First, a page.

Best Anti-Virus software?

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SolaScriptura

Puritanboard Snowflake
My brother is building me a sweet new computer. He asked me what anti-virus software I would prefer that he install.

Thus far I've only used Norton. Is Norton the best out there?

I'm considering Norton, McAfee, Kaspersky, Panda, and Trend Micro.

What would you suggest?

I want maximum security while not totally bogging down my system. But if I had to choose one over the other, I'd go with security.
 

Berean

Puritanboard Commissioner
I use ESET NOD32 standalone AV and like it a lot. Easy on resources and highly-rated. I also use the Free Comodo firewall, but you may prefer an all-in-one package (AV+Firewall).
 
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timmopussycat

Puritan Board Junior
My brother is building me a sweet new computer. He asked me what anti-virus software I would prefer that he install.

Thus far I've only used Norton. Is Norton the best out there?

I'm considering Norton, McAfee, Kaspersky, Panda, and Trend Micro.

What would you suggest?

I want maximum security while not totally bogging down my system. But if I had to choose one over the other, I'd go with security.

I have used Trend, McAfee and Kaspersky and presently use the latter. When I switched (on the advice of my computer shop) K was updating faster, catching more viruses and was less of a hassle to use than others. I have stayed away from Norton in the past due to update issues.
 

wallingj

Puritan Board Freshman
I assume you are affiliated with the military, and if the anti-virus software being installed is going to be used on your computer then you have free access to either Symantec (Norton) suite or McAfee suite of software. Either does a good job, I prefer Symantec. In addition in goverment hightened security computing envioronments Symantec is generally choosen, but not always.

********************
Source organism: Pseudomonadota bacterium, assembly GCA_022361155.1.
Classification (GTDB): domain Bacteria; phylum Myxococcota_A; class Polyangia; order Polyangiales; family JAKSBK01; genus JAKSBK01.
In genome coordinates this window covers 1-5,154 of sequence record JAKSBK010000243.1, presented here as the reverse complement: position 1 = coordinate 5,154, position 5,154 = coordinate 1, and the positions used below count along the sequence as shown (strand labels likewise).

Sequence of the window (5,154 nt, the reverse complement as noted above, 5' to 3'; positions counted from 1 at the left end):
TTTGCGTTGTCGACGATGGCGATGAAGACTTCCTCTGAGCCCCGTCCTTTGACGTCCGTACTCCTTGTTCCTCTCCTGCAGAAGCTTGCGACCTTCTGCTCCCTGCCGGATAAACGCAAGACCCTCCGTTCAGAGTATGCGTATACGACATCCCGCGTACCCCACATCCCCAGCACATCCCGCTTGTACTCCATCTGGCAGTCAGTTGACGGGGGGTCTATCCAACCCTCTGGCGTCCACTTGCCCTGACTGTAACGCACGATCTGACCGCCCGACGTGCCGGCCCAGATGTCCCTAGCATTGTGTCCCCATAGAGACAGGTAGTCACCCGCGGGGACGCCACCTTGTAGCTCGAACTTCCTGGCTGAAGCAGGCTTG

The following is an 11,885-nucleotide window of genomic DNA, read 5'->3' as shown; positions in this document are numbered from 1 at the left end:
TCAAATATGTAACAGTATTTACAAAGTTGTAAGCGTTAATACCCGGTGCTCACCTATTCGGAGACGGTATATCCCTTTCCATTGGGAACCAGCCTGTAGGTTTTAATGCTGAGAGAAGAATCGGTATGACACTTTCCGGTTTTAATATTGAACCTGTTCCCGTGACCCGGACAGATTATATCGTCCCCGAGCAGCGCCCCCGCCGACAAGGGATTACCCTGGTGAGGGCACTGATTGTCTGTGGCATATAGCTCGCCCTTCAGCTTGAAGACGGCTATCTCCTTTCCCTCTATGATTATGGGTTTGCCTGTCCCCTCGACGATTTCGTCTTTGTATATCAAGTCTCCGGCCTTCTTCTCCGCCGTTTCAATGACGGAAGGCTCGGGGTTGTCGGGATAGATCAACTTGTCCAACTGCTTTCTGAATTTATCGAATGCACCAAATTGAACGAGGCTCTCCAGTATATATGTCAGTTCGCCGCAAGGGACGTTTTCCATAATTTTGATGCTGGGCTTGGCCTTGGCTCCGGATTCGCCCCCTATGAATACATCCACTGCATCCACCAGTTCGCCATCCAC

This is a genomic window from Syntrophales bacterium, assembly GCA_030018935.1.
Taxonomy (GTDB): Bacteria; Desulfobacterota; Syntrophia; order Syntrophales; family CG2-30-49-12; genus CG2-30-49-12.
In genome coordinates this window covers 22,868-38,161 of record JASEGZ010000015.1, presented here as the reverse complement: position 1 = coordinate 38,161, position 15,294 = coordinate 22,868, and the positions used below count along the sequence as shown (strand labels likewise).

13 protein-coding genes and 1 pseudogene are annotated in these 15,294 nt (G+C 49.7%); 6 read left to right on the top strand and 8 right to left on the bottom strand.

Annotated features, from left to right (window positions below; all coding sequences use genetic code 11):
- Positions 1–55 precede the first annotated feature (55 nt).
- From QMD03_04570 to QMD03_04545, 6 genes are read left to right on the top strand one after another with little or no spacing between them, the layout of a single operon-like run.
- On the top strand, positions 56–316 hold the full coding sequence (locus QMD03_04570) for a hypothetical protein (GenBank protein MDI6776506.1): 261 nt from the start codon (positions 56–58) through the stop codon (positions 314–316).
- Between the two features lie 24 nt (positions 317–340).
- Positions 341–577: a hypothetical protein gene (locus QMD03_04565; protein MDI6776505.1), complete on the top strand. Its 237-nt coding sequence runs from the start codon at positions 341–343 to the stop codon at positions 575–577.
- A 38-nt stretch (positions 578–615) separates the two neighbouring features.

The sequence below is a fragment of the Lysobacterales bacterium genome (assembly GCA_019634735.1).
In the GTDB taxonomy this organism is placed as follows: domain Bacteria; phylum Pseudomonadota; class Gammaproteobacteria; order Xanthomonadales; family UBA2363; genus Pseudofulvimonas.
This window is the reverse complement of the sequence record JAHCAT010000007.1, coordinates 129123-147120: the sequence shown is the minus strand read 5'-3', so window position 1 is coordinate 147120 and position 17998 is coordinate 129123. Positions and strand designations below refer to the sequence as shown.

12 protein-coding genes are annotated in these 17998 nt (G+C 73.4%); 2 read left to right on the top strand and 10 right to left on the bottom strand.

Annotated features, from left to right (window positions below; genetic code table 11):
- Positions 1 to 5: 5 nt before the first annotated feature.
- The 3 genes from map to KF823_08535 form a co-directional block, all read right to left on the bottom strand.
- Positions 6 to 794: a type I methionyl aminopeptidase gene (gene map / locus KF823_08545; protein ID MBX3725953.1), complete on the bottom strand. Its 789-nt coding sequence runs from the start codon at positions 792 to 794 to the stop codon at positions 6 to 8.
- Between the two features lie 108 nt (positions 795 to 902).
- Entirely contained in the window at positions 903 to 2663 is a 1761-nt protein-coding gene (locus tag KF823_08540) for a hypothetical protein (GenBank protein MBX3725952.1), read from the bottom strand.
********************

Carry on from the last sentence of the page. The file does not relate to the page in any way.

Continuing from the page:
Archlute

Puritan Board Senior
I dropped Norton a while back, and picked up Bit Defender in its place. It greatly improved my laptop's processing times, and also is available as a complete package.

It was rated among the top three or four AV suites at the time, along with Kaspersky, Trend Micro, and ESET NOD 32. You might look into it.
 

AThornquist

Puritan Board Doctor
Personally, I would try BitDefender or Kaspersky. I have used McAfee a long time but the two I mentioned have been rated higher than most other antivirus products on most of the top rated antivirus sites that I have checked. Plus Kaspersky has great promotional items and YouTube videos (I have one of their shirts that says, "I had worms."), but that's beside the point.

Oh yeah, and check your PMs Ben.
 

Jake

Puritan Board Senior
My house has never had a virus problem using AVG Free for years now, together with Spybot. Despite being free, it works very well for us. I personally am on Linux (as well as an increasing number of our machines...) so I don't have to worry about it anymore, but the machines with AVG are still fine.
 

Hungus

Puritan Board Freshman
Best antivirus out there? Simple you can eliminate the vast majority of viruses by running a Unix or Unix clone OS [Mac/Linux/*BSD](sorry someone had to say it)